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Pacesetting your Brewery

Recreating the same batch of beer may not be a piece of cake but is certainly not impossible to achieve too. We as brewers use the same ingredients, try to hit the same gravities, volumes,

Recreating the same batch of beer may not be a piece of cake but is certainly not impossible to achieve too. We as brewers use the same ingredients, try to hit the same gravities, volumes, pH, temperatures as last time. We take efforts to ensure that that we consistently churn out the same beer every time. Plus, there are efforts involved to ensure that the batch of beer that goes in the fermentor doesn’t get infected. When it comes to sanitation, one can never be too careful.

Even so, there are times when we do miss the targets, when the beer gets infected, or something doesn’t turn out as we wanted it to. And we’re hardly warned before they happen. We have our own set of procedures that we follow, but there are certain small additional formulas or tests that you can perform.

You can perform these tests in a fraction of the time required to brew an entire batch. Think of it this way, these tests will make sure that you are one step ahead in case something goes wrong. Plus, these tests are inexpensive, easy and quick to perform and you do not need any extra apparatus than you already have.

Missed gravity/volume

The concept of total gravity will come to your rescue if you miss your target gravity (or target volume). Total gravity is the product of the volume of wort and its gravity. For example, if you have 20 litres of wort of gravity 1.046, the total gravity would be:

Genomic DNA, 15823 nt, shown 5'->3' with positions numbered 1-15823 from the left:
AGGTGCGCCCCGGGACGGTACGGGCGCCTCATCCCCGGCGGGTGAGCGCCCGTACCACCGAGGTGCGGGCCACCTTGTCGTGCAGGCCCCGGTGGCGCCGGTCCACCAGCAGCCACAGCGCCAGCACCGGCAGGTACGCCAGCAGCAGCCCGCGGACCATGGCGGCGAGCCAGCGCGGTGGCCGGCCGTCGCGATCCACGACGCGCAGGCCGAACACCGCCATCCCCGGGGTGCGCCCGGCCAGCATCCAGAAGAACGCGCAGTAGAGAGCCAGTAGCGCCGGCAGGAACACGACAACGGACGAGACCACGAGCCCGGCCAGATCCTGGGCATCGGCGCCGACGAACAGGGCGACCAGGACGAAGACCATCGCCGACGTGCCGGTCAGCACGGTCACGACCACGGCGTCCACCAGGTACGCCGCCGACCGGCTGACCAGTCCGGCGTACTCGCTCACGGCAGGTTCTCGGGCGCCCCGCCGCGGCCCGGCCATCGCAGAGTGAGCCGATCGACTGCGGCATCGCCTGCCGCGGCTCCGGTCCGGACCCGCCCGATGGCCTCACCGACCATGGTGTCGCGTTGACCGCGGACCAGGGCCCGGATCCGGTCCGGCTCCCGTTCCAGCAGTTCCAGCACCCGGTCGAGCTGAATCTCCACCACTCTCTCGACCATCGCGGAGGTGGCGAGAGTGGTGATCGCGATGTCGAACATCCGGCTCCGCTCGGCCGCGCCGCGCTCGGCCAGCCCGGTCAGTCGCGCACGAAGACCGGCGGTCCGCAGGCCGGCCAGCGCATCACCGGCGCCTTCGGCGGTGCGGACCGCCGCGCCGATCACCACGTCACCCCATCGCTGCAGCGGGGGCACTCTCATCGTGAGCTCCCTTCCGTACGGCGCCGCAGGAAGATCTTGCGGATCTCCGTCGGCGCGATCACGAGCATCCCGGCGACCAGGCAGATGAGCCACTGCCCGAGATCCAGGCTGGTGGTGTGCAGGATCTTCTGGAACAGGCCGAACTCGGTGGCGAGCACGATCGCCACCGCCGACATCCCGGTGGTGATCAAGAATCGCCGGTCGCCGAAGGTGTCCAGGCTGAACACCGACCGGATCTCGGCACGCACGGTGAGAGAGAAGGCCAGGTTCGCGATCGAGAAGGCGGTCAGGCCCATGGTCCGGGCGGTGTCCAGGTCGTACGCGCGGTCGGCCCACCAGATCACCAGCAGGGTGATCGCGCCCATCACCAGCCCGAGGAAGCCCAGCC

Volume x Gravity = Total Gravity
20 x 46 = 920 GUs (Gravity Units)

This total gravity is not going to change even when you boil off or dilute your wort. The only way it can change is if you add any type of sugar to the wort. Now when you know your total gravity, you can make changes on the fly. Let’s take an example. You have a pre-boil volume of 900 litres of pre-boil gravity 1.052. You need to boil the wort till it reaches a gravity of 1.058. Till what volume should you boil the wort so that it reaches the required gravity?

Since total gravity will always be the same, the pre-boil gravity units should be equal to the post-boil gravity units.

Pre-boil volume initial x Pre-boil gravity initial = Post-boil volume required x post-boil gravity required.

900 x 52 = Post-boil volume required x 58

Hence,
Post-boil volume required = (900 x 52)/58= 807 litres

Therefore, you need to boil the wort till it reaches a volume of 807 litres so that the gravity will be 1.058. As you can see, you can use the same formula to calculate gravity too.

Forced Wort Test
(or Wort Stability Test)

The forced wort test (or wort stability test) is conducted to check whether the hot side of the brewing process is clean and sanitary. It shows whether the wort is stable and free from contamination. A small amount of wort is collected in a sterilized flask before pitching yeast. The wort is then incubated for a few days and then checked for contamination.

Apparatus and Materials: